The retinal nerve fiber layer (RNFL) is the innermost layer of the retina and consists of the axons of the retinal ganglion cells (RGCs). The nuclei of the RGCs are located just distal to the RNFL [4]. It is well established that a thinning of the circumpapillary RNFL is a key feature of glaucomatous eyes [5], and nerve fiber layer defects (NFLDs) are representative findings in eyes with glaucoma. The NFLDs are seen ophthalmoscopically as dark-colored, slit-like areas running toward or touching the optic disc border, however they are difficult to see because the contrast between the NFLDs and the overall color of the fundus is not large. NFLDs can also be present in eyes with retinal diseases such as diabetic retinopathy, hypertensive retinopathy, and Behcet’s disease [6,7,8,9]. These changes are called “non-glaucomatous NFLDs” [7, 10], and special care is needed not to overlook these NFLDs because they are signs of retinal diseases which can be progressive [7]. In addition, the failure to detect these non-glaucomatous NFLDs in eyes with a normal appearing optic disc would tend to make clinicians to not perform additional examinations such as a perimetry and RNFL thickness analysis by optic coherence tomography (OCT). Because 50% of the RNFL can be damaged before they can be detected by conventional ophthalmoscopy [11], the detection of non-glaucomatous NFLDs is very important for the patients.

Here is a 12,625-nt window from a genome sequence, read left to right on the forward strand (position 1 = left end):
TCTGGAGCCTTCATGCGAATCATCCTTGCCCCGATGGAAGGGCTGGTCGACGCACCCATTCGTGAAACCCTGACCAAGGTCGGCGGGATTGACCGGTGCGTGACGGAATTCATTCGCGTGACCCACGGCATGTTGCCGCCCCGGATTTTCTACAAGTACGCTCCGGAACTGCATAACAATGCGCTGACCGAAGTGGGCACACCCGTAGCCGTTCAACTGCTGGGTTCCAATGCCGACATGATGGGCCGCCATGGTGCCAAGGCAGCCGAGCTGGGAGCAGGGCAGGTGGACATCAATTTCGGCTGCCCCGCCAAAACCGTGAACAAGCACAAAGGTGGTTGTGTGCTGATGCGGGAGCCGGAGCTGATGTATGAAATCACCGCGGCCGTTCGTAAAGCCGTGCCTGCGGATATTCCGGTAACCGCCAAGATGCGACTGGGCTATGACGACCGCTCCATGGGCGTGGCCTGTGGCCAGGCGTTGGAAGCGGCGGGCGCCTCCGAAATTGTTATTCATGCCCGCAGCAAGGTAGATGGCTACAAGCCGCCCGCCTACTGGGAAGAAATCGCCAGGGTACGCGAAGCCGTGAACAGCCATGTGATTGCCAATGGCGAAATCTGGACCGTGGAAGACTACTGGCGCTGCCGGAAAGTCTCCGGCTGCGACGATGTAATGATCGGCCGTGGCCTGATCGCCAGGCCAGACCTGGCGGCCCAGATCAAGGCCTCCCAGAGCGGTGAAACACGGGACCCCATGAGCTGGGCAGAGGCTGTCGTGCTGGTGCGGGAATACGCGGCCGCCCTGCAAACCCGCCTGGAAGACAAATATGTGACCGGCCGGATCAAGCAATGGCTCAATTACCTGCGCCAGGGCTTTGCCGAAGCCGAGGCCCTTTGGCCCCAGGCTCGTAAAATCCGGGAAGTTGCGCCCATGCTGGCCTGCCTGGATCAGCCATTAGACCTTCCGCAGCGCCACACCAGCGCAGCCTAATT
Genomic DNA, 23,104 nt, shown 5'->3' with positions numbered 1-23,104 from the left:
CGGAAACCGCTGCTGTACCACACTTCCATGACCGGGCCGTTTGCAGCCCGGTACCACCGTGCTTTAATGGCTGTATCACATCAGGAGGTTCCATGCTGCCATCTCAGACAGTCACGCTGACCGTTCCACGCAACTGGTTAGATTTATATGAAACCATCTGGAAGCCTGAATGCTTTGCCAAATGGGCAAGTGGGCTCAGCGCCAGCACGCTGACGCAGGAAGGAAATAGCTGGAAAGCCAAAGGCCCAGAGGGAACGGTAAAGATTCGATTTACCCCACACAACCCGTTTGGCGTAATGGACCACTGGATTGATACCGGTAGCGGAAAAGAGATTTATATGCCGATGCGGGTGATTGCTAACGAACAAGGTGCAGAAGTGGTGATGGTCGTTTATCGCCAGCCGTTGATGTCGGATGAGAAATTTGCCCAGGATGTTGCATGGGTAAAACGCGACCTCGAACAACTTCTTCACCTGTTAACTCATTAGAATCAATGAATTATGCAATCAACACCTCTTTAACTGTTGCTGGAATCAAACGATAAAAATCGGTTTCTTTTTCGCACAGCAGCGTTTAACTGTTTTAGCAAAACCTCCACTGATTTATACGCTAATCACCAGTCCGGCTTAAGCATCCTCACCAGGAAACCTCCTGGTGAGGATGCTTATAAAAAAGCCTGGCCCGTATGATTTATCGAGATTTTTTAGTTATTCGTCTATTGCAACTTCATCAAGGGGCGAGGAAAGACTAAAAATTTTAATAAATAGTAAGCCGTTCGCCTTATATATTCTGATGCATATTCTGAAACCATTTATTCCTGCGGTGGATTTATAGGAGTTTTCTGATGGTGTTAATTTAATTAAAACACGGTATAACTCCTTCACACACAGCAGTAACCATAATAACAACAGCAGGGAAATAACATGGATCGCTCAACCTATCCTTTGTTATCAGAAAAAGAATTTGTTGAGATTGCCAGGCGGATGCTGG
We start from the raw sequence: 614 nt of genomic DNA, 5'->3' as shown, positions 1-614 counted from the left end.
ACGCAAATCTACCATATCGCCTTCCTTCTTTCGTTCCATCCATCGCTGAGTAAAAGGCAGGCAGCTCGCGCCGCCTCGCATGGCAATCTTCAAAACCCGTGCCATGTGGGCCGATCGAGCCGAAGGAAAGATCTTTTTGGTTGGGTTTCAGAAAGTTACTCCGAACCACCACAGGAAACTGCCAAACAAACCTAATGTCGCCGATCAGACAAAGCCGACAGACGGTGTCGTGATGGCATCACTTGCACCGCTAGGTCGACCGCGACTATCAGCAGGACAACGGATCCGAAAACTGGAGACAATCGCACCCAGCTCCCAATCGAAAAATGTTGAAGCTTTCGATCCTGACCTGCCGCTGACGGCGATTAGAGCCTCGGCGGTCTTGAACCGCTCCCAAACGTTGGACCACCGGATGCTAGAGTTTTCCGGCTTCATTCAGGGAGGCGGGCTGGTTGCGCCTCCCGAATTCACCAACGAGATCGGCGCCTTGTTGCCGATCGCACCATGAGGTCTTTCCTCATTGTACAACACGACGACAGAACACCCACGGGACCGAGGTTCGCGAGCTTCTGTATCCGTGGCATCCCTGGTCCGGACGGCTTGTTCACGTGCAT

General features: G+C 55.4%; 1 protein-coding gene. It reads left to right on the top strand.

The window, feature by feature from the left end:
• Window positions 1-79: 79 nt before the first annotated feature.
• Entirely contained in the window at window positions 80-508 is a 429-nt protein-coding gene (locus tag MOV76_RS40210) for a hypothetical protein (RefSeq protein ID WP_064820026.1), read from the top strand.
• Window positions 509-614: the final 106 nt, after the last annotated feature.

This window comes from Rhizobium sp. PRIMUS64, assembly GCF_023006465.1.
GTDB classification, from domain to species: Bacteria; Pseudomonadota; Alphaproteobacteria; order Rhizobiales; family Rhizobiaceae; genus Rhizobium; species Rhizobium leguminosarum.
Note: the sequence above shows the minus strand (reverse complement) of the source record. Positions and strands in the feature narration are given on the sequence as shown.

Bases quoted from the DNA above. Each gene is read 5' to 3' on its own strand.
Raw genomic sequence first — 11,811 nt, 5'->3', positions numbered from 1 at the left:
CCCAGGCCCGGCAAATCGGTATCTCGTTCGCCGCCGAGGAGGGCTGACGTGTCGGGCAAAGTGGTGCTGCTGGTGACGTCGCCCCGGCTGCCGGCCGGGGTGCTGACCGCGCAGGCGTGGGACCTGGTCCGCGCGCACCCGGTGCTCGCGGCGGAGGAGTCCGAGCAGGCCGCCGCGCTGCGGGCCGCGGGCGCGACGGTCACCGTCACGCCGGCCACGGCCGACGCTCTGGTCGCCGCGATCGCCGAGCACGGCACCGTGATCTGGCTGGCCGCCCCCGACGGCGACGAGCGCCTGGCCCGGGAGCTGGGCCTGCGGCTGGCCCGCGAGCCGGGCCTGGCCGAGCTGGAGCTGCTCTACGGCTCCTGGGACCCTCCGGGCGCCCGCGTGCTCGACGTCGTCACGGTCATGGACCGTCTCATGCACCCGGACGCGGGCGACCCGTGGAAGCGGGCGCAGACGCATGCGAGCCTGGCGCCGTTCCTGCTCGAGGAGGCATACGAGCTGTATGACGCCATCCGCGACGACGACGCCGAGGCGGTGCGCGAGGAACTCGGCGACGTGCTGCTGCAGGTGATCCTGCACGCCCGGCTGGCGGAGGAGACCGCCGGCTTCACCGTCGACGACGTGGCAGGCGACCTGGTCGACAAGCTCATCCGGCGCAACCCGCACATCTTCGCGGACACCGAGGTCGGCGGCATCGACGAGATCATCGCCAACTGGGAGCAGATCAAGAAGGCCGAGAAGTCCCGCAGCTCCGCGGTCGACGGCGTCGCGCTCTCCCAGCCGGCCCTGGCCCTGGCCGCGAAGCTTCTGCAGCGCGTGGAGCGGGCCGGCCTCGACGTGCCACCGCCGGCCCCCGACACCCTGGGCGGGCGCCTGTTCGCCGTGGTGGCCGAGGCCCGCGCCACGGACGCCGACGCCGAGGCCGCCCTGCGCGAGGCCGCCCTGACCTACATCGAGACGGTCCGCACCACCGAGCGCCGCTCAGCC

The purpose of this study was to compare the ability of MC-SLO images to that of conventional fundus images in detecting non-glaucomatous NFLDs in eyes with retinal diseases. To accomplish this, we examined images of the fundus obtained by MC-SLO to those obtained by conventional fundus photography in eyes with retinal diseases.

Methods

Ethics statement

All of the procedures used in this study conformed to the tenets of the Declaration of Helsinki. The procedures used were approved by the Ethics Committee of Kagoshima University Hospital.